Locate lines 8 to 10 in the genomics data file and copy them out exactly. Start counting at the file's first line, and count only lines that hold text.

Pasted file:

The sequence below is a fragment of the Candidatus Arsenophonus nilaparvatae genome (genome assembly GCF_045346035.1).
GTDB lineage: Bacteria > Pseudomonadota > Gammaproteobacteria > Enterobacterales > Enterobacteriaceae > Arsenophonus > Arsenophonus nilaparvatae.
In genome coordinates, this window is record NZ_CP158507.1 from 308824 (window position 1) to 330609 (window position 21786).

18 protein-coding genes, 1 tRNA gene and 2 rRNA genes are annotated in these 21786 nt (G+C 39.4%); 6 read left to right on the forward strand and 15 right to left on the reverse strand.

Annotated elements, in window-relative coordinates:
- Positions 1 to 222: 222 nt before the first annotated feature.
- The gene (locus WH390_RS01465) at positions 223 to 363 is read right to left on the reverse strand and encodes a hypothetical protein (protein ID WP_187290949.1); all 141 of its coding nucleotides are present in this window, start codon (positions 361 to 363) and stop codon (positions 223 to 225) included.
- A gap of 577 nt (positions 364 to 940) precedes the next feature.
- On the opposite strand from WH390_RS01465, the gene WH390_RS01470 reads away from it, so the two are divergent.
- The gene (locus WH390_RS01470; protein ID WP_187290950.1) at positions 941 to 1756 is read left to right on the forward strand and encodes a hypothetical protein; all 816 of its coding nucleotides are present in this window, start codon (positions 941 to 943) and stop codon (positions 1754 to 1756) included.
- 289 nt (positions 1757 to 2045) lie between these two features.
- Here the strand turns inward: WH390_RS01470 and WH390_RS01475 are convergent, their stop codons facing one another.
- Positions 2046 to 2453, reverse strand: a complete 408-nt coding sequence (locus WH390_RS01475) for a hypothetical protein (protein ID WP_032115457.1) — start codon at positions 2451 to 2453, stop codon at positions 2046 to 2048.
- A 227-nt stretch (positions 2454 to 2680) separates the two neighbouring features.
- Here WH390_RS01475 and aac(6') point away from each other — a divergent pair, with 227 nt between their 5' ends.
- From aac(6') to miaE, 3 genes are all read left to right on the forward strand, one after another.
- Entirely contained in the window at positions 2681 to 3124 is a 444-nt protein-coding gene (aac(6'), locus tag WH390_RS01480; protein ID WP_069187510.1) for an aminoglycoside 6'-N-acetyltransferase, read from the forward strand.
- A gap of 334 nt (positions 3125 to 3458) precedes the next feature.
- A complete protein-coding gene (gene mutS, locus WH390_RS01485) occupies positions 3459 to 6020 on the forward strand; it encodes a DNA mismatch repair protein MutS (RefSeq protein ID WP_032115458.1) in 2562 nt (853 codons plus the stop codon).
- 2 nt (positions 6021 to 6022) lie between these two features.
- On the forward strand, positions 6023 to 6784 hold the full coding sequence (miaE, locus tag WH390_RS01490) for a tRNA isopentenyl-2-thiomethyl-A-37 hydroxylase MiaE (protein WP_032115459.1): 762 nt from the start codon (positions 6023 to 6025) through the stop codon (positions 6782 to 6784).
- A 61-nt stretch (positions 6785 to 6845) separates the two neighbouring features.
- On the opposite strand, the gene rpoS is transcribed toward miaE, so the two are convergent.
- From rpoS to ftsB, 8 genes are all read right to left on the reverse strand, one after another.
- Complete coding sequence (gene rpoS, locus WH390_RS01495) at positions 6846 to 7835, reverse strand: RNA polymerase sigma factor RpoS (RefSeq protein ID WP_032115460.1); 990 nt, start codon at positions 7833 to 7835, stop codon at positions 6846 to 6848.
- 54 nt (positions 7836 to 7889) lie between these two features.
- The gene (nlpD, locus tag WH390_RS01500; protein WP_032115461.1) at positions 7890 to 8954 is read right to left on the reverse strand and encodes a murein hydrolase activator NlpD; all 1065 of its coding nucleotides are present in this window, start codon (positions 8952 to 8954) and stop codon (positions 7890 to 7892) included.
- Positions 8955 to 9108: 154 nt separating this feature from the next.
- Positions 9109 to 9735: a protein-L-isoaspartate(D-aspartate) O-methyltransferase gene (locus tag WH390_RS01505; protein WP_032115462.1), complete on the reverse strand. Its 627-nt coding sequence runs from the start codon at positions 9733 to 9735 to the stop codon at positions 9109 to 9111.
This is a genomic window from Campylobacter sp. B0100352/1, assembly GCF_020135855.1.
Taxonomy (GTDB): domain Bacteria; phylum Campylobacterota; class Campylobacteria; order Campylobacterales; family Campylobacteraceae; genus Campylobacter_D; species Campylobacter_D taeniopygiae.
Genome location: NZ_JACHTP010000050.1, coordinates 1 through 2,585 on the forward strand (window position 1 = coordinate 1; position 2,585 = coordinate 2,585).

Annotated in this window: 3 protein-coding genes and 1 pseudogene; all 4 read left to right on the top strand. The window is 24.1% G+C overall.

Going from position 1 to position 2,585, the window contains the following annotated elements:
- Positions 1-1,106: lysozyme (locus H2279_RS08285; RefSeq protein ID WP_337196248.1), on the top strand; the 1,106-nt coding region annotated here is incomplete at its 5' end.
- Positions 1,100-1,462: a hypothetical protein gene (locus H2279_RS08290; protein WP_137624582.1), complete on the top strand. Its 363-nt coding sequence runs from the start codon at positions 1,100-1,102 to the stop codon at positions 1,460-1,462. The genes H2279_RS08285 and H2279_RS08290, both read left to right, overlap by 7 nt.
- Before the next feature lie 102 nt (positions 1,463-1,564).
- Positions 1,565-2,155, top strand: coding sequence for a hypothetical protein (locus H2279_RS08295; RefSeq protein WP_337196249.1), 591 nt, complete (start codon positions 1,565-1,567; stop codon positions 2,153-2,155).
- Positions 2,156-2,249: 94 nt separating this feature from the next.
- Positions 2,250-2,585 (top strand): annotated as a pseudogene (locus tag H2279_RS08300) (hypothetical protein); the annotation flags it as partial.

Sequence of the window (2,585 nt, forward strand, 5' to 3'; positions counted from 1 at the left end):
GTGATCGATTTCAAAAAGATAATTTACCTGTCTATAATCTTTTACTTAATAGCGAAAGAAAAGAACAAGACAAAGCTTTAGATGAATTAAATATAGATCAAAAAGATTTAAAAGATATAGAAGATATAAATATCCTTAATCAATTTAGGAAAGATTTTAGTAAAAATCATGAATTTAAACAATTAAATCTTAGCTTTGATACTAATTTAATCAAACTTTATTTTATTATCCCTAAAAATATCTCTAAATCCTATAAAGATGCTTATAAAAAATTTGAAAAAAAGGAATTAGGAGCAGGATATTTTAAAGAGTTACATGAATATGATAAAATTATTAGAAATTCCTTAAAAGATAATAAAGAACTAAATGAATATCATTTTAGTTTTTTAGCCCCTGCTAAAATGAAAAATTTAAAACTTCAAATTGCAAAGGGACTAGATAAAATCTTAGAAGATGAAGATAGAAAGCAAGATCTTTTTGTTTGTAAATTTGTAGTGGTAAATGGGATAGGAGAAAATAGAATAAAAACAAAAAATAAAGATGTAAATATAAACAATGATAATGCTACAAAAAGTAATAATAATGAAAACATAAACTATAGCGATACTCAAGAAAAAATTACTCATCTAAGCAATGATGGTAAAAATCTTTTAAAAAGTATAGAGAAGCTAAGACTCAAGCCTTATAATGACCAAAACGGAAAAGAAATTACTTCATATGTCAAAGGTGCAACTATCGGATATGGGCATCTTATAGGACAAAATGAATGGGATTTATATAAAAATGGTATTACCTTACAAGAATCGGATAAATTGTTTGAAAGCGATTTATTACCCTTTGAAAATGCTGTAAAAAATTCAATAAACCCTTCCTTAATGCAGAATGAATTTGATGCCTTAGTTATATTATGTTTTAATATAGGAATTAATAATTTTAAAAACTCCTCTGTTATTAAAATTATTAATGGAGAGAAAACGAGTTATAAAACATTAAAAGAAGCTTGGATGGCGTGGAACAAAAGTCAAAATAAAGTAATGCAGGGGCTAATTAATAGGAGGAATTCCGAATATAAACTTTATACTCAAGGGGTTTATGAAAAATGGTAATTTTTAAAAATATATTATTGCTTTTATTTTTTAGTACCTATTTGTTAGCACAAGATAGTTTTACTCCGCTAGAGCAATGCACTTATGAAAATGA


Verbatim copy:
- A gap of 577 nt (positions 364 to 940) precedes the next feature.
- On the opposite strand from WH390_RS01465, the gene WH390_RS01470 reads away from it, so the two are divergent.
- The gene (locus WH390_RS01470; protein ID WP_187290950.1) at positions 941 to 1756 is read left to right on the forward strand and encodes a hypothetical protein; all 816 of its coding nucleotides are present in this window, start codon (positions 941 to 943) and stop codon (positions 1754 to 1756) included.